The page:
Neutron-scattering experiments have revealed an important clue as to why a recently discovered family of iron-based materials are superconducting at relatively high temperatures. The measurements were made by researchers in the US and UK and show that the “superconducting energy gap” in such materials is different from that found in either conventional or cuprate superconductors. This suggests that a new mechanism of superconductivity is at work.
Superconductivity occurs when a material is cooled below a certain temperature and its conduction electrons form pairs that can flow without any resistance. The superconducting energy gap, which is an important physical property of a superconductor, is the energy required to break one of these pairs. Indeed, measuring the precise nature of the gap is crucial for understanding the physics of superconductivity.
In a conventional, low-temperature superconductor, such as lead, physicists know that the gap is perfectly symmetrical with respect to the direction of the momentum of the electrons. Such superconductors can be described using BCS theory, developed in 1957 by John Bardeen, Leon Cooper and Robert Schrieffer. The theory shows that electron pairs are created as a result of interactions between electrons and vibrating atoms in the material.
However, in other materials, such as the high-temperature (high-Tc) cuprate superconductors, the gap is not perfectly symmetric, but rather has distinct lobes described as “d-wave” symmetry. As BCS theory requires a symmetric gap, it therefore cannot be used to explain the behaviour of high-temperature superconductors. While there seems to be a strong relationship between gaps with unusual symmetry and high-Tc superconductivity, physicists are still trying to understand the pairing mechanism in such materials.
Symmetric or not?
To complicate matters even further, the new family of iron-arsenide-based high-Tc superconductors that physicists discovered last year do not appear to fit either the BCS or cuprate models. When the energy gaps of these materials are measured using the standard technique of angle-resolved photoemission spectroscopy (ARPES), the gaps appear to be symmetric — but BCS theory is unable to explain why they are superconductors at relatively high temperatures.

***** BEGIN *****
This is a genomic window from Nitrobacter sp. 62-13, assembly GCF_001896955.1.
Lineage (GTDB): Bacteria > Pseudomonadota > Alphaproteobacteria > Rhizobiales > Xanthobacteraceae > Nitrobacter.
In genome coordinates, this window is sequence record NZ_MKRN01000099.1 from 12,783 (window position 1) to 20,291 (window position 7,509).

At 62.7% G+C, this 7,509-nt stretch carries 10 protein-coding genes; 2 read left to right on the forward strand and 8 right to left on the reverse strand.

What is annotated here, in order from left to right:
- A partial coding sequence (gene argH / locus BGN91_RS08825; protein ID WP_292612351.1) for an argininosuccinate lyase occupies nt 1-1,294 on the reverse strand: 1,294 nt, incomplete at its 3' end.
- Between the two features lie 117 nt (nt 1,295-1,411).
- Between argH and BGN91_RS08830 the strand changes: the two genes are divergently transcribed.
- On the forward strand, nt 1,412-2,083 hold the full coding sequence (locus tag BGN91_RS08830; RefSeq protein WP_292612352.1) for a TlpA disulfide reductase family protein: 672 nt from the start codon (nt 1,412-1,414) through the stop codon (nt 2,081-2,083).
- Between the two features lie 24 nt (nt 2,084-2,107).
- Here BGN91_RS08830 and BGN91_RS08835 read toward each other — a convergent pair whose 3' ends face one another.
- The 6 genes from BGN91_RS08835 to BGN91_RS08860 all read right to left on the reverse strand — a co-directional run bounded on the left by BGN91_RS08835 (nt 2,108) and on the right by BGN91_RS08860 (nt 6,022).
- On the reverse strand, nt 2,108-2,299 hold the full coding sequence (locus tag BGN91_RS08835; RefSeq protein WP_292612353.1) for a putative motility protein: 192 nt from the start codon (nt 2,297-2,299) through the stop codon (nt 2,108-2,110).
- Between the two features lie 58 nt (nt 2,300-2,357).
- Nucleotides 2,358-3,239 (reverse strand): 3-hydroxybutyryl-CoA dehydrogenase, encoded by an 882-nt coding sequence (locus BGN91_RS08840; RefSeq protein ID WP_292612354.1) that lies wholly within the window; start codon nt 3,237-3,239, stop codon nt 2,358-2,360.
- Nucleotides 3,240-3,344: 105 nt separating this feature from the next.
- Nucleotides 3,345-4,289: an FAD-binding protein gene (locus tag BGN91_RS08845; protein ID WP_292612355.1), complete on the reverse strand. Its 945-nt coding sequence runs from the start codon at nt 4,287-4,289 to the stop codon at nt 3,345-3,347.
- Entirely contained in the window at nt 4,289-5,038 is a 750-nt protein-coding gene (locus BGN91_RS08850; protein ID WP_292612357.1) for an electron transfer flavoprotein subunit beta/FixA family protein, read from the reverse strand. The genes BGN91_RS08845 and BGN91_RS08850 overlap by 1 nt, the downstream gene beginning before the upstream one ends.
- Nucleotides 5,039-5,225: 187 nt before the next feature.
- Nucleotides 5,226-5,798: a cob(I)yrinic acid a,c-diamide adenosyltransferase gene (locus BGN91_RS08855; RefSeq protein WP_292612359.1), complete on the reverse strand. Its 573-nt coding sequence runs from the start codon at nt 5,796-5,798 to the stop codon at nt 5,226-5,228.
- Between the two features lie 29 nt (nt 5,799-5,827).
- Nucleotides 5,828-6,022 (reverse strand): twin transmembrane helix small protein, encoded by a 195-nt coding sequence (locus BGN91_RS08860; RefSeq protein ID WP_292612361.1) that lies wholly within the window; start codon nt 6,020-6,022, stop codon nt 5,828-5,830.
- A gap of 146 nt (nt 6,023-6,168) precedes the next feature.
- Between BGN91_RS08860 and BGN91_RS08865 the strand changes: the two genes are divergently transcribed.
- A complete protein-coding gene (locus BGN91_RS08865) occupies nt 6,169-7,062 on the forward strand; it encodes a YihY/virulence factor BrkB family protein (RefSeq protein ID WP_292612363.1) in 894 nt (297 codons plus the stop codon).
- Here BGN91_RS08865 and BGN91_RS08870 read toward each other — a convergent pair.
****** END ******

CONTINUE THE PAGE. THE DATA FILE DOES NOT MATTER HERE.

Some physicists have realized that it could be possible for a superconductor to have a gap that is perfectly symmetric in terms of its magnitude, but with a positive phase for some electrons and a negative phase for others. A gap with such “S±” symmetry could be related to iron arsenide’s high-Tc behaviour.
Now, Ray Osborn and colleagues at Argonne and Oak Ridge National Labs and Northwestern University in the US and the Rutherford Appleton Lab (RAL) in the UK have used inelastic neutron scattering to find the first experimental evidence for S± symmetry in an iron arsenide superconductor containing some barium and potassium (Ba0.6K 0.4 Fe 2As2).
Merlin reveals magnetic excitation
The team used the Merlin spectrometer at the ISIS neutron scattering facility at the Rutherford Appleton Laboratory in the UK (Nature 456 930). Pulses of neutrons are fired at the material and the energy and momentum distributions of the scattered neutrons are measured. The team found that the neutrons were causing a magnetic excitation in the material at a unique momentum and energy — which they believe can only occur if the energy gap has S± symmetry. According to Osborn, this symmetry had not been detected before because ARPES is not sensitive to the phase of the gap.
Osborn told physicsworld.com that the S± symmetry has “profound consequences for the nature of the pairing interaction”. Unlike the BCS interaction, which is attractive over short distances, Osborn says that S± symmetry implies that the pairing mechanism in their superconductor is repulsive at short distances and attractive at longer distances. “That’s important information for theorists”, he said, but cautioned: “it doesn’t say what the precise mechanism actually is”.
According to Igor Mazin at the Naval Research Lab in Washington, the discovery means that it is very likely that the mechanism causing superconductivity in iron-arsenide high–Tc materials is different from that in either the cuprates or the conventional BCS materials.
Mazin also pointed out that the S± symmetry also means that it is likely that magnetism is involved in the pairing interaction and that a better understanding of the iron arsenide materials will be the key to understanding their superconductivity.
Osborn and colleagues are already planning to do further neutron scattering experiments on single-crystal (rather than polycrystalline) samples, which should reveal more information about the S± gap.